Aren’t you glad you bought me in this little old kit for these little old summer camp kids?

I’m awesome!  Right?  Yeah?  Why are you giving me that look?

Um, person?  One of my wheels just fell off.  Could you fix that for me?  Please?

In Passing

Smile at me.

Let me see those crooked teeth and those crinkled eyes.

Speak to me.  Speak to me without words.  Let me know what you’re thinking without asking.

I don’t know you.  But we were made by the same set of hands just a short time ago.  And what was created, was good.

Smile at me though you do not know my name.  You know who I am and where I come from.

Smile at me.

And I’ll smile back.

A Camping Trip of Mammoth Proportions

Two lovely weeks of science camp rife with plastic rockets flying through the air done, we embarked this past week on our “Teen Excursion Camp.”  And just where were we going?

We were going to Mammoth Cave, the longest cave system in the world!  And just another one of Kentucky’s lovely natural beauties.  As we loaded up the bus, one thing was apparent:  It was gonna be a hot one.  And it was.  Temperatures above 100 degrees are not optimal for hiking trips, but we are tough cookies and will not be stopped by an intrusive heat wave.

When we got to the campground, we discovered a problem:  It was infested with bees!  This now, was a very unfortunate infestation as I happen to be allergic.  However, I had come prepared with a pocket full of Benadryl and an arsenal of bee avoidance techniques.

We set up our tents, swatting and sweating.  (Swatting at the bees, sweating ‘cuz it was so durn hot).  Then we went off on a hike.  We decided to take a hike down to the River Styx, whcih one of our teens was pretty excited about because he happens to be a Greek mythology enthusiast.  The River Styx is a river that emerges from inside the cave itself.  So we hiked.  It was very sweaty.  I think everyone was sweating pretty much everywhere you can sweat.  We traveled through the forest, making occasional stops to peer into cave entrances or down into sink holes.  I was looking forward to getting to the River Styx because (being from the Great Lakes State!) I know that it’s cooler closer to the water.  But then we got to the river.  And alas!  It was pretty dried up.  It looked more like a creek than a river.  I guess the River Styx must have been sweating in this weather as well.  Oh, well, I guess that means it’s easier for the dead to get to the underworld now.  They don’t even need to take a boat.  (Our mythology enthusiast was a tad bit disappointed.)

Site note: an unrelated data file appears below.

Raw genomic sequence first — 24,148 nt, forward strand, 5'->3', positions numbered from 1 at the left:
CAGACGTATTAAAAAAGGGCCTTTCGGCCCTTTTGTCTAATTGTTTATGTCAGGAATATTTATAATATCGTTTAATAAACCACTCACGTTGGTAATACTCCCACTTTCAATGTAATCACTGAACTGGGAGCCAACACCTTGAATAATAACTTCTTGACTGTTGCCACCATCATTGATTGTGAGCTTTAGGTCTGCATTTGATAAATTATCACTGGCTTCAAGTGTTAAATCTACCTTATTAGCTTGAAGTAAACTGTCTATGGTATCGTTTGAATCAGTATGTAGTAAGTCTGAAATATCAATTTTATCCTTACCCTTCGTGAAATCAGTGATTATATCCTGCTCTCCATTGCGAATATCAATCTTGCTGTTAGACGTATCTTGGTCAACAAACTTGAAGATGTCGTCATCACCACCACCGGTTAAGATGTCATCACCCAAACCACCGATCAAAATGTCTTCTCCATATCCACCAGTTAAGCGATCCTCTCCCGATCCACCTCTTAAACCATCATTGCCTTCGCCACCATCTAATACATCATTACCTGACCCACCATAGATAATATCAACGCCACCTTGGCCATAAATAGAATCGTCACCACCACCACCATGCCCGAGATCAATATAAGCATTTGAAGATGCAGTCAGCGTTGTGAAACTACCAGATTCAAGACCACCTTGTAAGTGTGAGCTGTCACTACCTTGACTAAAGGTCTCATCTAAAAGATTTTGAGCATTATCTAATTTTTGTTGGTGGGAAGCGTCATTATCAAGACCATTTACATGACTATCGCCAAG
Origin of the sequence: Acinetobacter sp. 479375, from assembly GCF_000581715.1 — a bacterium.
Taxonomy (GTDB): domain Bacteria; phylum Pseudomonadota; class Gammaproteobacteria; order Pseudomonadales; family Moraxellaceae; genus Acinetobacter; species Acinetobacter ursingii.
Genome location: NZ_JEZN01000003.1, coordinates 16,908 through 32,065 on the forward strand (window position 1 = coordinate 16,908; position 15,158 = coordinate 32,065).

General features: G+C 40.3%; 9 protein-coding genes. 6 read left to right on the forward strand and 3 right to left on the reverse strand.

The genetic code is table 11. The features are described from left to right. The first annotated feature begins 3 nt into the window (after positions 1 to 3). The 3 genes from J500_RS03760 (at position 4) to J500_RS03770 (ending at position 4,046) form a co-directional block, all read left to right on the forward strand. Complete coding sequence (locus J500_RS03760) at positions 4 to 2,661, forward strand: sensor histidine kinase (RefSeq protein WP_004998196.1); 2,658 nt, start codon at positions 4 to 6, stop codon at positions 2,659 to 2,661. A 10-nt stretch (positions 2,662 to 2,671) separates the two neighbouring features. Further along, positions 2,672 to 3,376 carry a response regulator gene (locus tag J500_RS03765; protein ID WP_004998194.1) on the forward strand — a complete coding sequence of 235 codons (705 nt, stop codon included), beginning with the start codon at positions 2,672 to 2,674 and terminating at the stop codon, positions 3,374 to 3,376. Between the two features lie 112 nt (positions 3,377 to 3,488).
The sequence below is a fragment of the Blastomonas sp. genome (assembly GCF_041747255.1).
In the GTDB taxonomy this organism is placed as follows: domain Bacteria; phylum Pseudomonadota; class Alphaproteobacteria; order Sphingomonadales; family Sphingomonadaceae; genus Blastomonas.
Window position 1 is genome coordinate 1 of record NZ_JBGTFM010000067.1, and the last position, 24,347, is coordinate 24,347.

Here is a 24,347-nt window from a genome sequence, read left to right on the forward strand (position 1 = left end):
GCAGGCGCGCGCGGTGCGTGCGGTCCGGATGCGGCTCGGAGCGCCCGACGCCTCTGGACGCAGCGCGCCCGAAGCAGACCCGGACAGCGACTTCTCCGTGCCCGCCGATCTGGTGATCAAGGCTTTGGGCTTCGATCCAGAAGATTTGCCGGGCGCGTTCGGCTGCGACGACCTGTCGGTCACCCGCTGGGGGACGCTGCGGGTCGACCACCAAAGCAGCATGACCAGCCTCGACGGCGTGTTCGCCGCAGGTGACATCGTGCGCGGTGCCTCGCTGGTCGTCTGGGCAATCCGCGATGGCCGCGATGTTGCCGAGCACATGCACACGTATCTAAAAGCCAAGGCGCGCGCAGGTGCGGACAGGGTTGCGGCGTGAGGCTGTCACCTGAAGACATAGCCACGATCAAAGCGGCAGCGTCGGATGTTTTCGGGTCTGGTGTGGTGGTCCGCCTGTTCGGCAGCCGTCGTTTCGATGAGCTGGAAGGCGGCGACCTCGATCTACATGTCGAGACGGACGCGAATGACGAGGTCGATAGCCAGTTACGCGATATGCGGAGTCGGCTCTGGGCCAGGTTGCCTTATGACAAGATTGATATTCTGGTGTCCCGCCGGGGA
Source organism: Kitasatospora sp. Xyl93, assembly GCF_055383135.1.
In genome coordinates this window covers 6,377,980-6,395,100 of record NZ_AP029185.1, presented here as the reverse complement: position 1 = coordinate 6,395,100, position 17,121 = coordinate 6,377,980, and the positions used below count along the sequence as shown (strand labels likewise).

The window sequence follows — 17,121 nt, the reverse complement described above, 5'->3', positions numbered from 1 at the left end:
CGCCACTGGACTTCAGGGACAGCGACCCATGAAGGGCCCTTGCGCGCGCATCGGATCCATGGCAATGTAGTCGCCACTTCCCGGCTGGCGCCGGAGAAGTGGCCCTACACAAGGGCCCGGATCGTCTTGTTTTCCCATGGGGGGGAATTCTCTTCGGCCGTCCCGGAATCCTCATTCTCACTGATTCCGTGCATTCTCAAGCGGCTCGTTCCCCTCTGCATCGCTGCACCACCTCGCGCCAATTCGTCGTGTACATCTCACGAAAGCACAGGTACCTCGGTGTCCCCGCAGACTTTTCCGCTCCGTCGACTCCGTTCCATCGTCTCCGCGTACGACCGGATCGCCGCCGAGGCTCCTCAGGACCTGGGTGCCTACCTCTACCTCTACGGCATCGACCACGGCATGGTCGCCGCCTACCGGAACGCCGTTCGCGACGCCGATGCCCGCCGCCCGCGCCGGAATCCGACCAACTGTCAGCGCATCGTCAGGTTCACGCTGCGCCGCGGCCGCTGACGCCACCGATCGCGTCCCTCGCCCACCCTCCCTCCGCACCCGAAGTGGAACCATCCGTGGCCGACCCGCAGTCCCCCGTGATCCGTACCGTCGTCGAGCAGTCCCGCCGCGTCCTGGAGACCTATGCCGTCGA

So we moved on.  We went to visit a cemetary along one of the trails where one of the first African American slave cave guides was buried.  Nothing like mixing a little bit of history with your nature.